Global Health Strategy
To view the full Global Health Strategy please CLICK HERE [PDF -5MB]
The health of Americans and the health of people around the world are more closely linked than ever before. This interconnectedness offers both opportunities and challenges. A disease outbreak in a distant country can threaten the health of Americans at home, just as a discovery made in a foreign country can lead to better treatment for diseases affecting Americans. Greater movement of people and of products – including foods, feed, drugs, and medical devices – can increase exposure to potential health risks originating outside the United States. But this mobility can also make life-saving care more readily available for all. Scientific advances in medicine, health care delivery and public health are increasingly built on international collaboration among leading researchers, from which all benefit regardless of nationality.
Recognizing the vital connection between the health and well-being of Americans and that of the world, the U.S. Government, and in particular the Department of Health and Human Services (HHS), has had a long-standing and active engagement in global health efforts. To meet the needs of individuals, communities, and countries, a systematic approach to global health is required. U.S. global health priorities are articulated in the Global Health Strategy (GHS) for the period 2011 through 2015. This strategic approach reflects our recognition that public health, health care services, and health equity are best addressed across national boundaries and through collaborative international efforts. It must inform and be consistent with the agreements we reach with other nations through international institutions, and further U.S. priorities in international development, security, and diplomacy.
The Global Health Strategy (2011-2015)
The Global Health Strategy (GHS) is founded in HHS's mission to protect and promote the health of the American people and cascades from the HHS Strategic Plan 2010-2015 [PDF, 5.98 MB], which emphasizes making investments where they will reach the most people, building most effectively on the efforts of our partners, and leading to the biggest gains in health and opportunity for the American people. It highlights HHS's role as a key contributor to international health through broad national interests and Administration priorities, such as the National Security Strategy, the National Strategy for Countering Biological Threats, and the Global Health Initiative which focuses on savings the lives of mothers, children and families and improving health systems.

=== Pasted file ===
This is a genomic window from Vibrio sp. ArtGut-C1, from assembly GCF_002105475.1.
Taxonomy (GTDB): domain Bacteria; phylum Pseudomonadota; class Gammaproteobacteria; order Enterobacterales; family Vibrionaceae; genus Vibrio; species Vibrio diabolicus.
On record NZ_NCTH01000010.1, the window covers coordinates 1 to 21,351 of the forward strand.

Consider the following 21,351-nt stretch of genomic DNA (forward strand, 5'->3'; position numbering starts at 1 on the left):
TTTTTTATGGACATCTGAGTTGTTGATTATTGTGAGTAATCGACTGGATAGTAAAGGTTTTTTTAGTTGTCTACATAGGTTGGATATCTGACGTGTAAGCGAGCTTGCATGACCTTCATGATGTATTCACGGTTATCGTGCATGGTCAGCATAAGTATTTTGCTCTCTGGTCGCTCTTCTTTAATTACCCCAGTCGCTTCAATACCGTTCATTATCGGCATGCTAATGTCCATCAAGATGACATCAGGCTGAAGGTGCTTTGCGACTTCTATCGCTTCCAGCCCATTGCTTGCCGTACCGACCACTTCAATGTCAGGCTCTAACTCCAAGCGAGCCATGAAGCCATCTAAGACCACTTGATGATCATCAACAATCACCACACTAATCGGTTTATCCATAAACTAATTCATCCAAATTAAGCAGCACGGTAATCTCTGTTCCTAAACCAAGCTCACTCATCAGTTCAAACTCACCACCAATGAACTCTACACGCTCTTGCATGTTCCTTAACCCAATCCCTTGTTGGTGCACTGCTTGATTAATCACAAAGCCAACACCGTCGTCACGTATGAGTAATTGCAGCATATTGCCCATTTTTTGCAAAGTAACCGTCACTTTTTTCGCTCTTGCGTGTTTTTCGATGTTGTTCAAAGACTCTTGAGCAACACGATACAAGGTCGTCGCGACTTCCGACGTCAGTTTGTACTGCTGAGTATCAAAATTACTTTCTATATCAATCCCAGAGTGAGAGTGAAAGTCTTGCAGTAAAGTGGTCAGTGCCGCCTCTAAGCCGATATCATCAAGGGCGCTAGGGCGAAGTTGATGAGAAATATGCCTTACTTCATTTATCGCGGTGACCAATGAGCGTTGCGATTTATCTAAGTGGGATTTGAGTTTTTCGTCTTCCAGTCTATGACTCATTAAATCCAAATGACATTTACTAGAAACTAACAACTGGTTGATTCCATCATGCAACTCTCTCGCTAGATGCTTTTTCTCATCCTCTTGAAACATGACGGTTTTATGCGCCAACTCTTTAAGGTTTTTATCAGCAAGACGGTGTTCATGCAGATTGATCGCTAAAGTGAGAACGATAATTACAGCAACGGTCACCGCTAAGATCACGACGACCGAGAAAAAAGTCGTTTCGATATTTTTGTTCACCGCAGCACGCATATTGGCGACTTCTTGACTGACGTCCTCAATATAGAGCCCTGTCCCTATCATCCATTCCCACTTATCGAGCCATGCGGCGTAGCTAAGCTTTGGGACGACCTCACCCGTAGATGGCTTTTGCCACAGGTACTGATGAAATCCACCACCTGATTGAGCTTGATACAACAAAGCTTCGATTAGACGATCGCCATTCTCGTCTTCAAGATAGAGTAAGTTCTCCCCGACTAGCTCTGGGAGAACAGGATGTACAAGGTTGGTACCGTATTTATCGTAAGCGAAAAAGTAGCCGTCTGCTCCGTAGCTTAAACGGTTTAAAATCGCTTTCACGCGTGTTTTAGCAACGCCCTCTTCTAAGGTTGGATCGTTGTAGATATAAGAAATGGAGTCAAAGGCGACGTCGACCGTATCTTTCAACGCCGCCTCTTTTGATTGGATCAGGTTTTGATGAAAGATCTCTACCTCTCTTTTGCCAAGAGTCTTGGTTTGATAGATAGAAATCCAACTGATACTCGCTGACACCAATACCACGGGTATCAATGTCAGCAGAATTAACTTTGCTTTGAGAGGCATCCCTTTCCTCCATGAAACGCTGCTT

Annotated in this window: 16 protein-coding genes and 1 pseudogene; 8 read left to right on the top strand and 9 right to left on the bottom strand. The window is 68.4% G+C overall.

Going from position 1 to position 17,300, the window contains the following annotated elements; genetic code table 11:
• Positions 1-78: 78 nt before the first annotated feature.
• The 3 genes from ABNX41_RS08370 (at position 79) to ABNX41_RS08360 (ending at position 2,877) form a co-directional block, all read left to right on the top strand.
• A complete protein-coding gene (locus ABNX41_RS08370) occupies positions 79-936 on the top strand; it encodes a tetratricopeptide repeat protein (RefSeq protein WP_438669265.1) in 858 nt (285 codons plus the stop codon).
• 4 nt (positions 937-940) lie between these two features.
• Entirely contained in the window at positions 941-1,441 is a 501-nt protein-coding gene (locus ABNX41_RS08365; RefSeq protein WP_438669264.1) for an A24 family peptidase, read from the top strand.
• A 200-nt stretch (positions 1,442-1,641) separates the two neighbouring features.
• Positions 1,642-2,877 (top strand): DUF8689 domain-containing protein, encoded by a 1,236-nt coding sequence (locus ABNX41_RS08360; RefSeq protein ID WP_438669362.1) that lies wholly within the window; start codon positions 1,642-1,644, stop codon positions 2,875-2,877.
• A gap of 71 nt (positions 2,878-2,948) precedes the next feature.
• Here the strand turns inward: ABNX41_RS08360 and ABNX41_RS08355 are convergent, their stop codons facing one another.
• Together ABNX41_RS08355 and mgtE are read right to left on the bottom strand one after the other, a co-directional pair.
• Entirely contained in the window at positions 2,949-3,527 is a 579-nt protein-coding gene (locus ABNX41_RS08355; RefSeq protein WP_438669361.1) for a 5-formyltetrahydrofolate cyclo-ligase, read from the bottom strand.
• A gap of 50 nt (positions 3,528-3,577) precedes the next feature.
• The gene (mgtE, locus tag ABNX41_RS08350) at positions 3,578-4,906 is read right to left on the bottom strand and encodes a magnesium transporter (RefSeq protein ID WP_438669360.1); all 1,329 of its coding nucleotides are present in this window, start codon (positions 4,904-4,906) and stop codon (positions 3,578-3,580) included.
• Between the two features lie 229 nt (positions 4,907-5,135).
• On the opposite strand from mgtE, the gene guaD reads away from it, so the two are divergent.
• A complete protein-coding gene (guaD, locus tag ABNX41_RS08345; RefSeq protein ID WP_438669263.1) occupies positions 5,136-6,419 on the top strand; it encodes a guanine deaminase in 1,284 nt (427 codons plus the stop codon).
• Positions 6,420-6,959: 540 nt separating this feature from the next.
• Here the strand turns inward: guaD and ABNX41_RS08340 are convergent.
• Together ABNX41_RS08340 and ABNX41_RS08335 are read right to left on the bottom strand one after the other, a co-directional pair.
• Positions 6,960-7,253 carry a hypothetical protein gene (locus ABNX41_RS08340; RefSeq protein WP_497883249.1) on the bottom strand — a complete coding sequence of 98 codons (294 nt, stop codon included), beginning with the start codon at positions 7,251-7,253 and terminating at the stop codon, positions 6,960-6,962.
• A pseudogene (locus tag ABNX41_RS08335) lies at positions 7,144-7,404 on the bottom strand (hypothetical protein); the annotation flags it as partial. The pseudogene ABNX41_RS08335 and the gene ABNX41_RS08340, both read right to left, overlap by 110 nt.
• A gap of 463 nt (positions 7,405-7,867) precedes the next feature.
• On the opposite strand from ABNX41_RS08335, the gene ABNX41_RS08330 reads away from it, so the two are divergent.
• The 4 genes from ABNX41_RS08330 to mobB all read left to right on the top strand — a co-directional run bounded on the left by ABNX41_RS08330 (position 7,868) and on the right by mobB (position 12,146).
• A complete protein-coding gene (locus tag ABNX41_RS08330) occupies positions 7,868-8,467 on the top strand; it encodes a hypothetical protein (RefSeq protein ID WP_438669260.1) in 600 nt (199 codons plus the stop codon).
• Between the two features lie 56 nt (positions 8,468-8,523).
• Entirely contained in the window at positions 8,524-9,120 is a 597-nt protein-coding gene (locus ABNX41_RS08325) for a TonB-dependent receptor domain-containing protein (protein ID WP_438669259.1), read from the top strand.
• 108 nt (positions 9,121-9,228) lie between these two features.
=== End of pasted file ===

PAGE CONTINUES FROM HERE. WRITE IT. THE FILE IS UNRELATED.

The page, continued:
The principles underlying the Global Health Strategy are:
- Using evidence-based knowledge to inform decisions
- Leveraging strengths through partnership and coordination
- Responding to local needs
- Building local capacities
- Ensuring a lasting, measurable impact
- Emphasizing prevention
- Improving the equity of health
The GHS comprises three fundamental goals and ten key objectives that contribute to achieving HHS's global health vision of a healthier, safer world. Learn what they are by following this link Strategy Goals.
The three strategic goals for global health engagement reflect HHS's mission to protect Americans' health and security, while improving health around the world
The ten objectives of the HHS Global Health Strategy focus on strategic priorities with mutual benefits to both the American people and those of other nations